Brown and colleagues conducted a randomized, controlled, double-blind trial comparing placebo treatment with an antioxidant cocktail (vitamin E, 800IU; vitamin C, 1,000 mg; beta carotene, 25 mg; selenium, 100 mcg), simvastatin, and niacin, or a combination of all three agents in a study population with known coronary heart disease.
The investigators enrolled patients with low-density lipoprotein (LDL) cholesterol levels below 145 mg per dL without medication but depressed high-density lipoprotein (HDL) levels (less than 35 mg per dL). Of the 454 patients who were eligible based on appropriate lipid parameters, 160 were enrolled in the study. Baseline coronary angiography was compared to repeat catheterization after three years of treatment. Lipid levels were followed, and the clinical outcomes were tracked to the occurrence of the first of the following events: nonfatal myocardial infarction, stroke, or revascularization for worsening ischemia.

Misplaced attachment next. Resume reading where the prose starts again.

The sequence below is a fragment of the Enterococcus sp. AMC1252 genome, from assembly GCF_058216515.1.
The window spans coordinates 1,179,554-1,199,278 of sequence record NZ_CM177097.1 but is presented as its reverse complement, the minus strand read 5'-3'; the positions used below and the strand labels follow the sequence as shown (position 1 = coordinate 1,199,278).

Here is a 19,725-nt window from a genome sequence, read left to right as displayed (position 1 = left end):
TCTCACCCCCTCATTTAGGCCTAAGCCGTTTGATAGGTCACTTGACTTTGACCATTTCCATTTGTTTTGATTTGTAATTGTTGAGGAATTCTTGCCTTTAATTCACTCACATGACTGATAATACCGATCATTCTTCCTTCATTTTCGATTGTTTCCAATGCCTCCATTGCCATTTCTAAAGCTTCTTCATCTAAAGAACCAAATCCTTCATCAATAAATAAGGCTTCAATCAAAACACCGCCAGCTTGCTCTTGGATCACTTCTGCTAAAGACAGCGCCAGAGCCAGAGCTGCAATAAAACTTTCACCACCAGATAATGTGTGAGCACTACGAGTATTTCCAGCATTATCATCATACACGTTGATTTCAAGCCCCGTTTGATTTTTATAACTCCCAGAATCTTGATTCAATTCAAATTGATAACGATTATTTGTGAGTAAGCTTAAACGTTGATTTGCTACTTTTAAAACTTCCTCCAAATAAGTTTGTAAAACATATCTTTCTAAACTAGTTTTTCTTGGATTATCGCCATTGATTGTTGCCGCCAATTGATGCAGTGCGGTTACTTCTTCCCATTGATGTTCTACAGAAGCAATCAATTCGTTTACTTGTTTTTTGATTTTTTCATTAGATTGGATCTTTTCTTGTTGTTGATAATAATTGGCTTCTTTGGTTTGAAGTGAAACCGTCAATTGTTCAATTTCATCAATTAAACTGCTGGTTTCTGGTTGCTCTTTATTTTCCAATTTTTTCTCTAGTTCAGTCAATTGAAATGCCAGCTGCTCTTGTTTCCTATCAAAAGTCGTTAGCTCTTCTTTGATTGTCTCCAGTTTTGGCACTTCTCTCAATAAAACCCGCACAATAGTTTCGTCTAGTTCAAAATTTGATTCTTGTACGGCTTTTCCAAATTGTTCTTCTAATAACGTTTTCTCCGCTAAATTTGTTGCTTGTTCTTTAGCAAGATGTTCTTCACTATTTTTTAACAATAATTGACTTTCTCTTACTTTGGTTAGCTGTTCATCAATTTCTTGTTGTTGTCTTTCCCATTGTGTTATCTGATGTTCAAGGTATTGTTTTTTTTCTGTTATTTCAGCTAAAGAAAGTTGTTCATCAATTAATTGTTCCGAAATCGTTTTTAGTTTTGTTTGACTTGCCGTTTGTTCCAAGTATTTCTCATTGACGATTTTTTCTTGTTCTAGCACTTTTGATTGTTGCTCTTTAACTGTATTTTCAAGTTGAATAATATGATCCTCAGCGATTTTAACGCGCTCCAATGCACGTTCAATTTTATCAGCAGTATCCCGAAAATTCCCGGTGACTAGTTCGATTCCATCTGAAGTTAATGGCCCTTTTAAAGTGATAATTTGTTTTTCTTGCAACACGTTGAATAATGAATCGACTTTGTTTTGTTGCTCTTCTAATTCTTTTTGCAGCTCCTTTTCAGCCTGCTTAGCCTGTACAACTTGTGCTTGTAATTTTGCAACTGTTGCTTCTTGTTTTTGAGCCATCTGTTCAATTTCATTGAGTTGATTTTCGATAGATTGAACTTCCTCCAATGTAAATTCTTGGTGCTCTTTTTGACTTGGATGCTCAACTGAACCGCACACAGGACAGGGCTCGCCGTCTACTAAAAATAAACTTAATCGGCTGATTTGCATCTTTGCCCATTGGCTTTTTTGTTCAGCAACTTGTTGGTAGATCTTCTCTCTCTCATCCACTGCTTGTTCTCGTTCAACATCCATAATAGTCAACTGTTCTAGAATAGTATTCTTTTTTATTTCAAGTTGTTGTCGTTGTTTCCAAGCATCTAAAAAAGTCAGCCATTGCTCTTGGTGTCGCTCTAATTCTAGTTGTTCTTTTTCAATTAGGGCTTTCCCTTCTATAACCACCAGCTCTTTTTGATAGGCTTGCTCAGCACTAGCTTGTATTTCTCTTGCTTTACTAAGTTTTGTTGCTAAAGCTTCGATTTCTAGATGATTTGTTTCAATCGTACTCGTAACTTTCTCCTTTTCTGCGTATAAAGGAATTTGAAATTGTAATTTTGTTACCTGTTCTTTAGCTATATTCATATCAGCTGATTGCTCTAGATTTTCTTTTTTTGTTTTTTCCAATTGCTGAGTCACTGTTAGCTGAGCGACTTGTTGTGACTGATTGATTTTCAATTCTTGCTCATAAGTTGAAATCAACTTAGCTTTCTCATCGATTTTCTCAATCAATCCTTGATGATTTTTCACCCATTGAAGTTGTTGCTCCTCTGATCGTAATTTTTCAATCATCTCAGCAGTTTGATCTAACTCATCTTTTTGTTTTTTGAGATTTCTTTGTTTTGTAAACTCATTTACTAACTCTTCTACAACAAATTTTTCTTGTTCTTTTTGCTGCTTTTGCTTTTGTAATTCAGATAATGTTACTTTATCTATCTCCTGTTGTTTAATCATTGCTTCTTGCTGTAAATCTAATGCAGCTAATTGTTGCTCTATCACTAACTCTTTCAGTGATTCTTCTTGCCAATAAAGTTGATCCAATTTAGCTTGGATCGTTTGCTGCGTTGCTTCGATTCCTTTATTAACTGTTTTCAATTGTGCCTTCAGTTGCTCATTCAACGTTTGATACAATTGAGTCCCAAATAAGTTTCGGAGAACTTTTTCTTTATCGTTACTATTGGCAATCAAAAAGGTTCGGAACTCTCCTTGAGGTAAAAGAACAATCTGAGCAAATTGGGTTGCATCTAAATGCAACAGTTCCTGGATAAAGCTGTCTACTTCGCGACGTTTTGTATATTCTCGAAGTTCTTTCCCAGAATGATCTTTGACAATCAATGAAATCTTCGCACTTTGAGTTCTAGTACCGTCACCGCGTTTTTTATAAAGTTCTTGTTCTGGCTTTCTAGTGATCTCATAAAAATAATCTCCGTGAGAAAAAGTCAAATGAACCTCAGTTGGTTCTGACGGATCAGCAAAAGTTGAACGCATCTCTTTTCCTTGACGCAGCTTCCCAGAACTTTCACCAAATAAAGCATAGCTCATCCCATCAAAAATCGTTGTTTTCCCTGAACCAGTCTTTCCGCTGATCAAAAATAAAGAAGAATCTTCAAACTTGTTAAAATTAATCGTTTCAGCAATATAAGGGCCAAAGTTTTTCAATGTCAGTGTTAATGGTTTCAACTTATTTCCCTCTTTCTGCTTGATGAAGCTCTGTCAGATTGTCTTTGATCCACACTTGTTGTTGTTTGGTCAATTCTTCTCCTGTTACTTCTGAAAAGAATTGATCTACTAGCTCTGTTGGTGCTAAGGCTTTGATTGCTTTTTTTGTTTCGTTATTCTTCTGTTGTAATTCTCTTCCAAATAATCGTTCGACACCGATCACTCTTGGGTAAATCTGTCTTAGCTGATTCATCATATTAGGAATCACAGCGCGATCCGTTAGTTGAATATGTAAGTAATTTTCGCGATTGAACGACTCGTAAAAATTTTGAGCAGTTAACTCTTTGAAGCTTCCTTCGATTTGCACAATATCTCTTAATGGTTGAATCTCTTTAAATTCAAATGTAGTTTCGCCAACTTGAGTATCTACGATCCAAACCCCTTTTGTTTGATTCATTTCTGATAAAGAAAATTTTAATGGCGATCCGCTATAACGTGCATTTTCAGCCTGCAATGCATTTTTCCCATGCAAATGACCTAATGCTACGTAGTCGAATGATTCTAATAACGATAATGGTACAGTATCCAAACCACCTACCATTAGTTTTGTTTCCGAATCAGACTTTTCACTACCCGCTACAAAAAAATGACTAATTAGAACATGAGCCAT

Patients who received only antioxidants had no significant change in LDL or HDL levels, had angiographic progression of coronary stenoses, and had no significant improvement in clinical outcomes. The group assigned to simvastatin and niacin had LDL reductions averaging 42 percent and HDL increases of 26 percent. Angiographic stenoses regressed slightly in this group, and the incidence of adverse clinical outcomes was significantly reduced (3 percent versus 24 percent for placebo). Patients who had antioxidants added to simvastatin and niacin had less improvement in lipid parameters, progression of coronary stenoses, and loss of the significant reduction in clinical outcomes.
The authors concluded that simvastatin plus niacin improved lipid parameters, angiographic evidence of stenoses, and clinical outcomes in patients with coronary disease and low HDL levels when compared to placebo. The use of antioxidant vitamins had no such effects.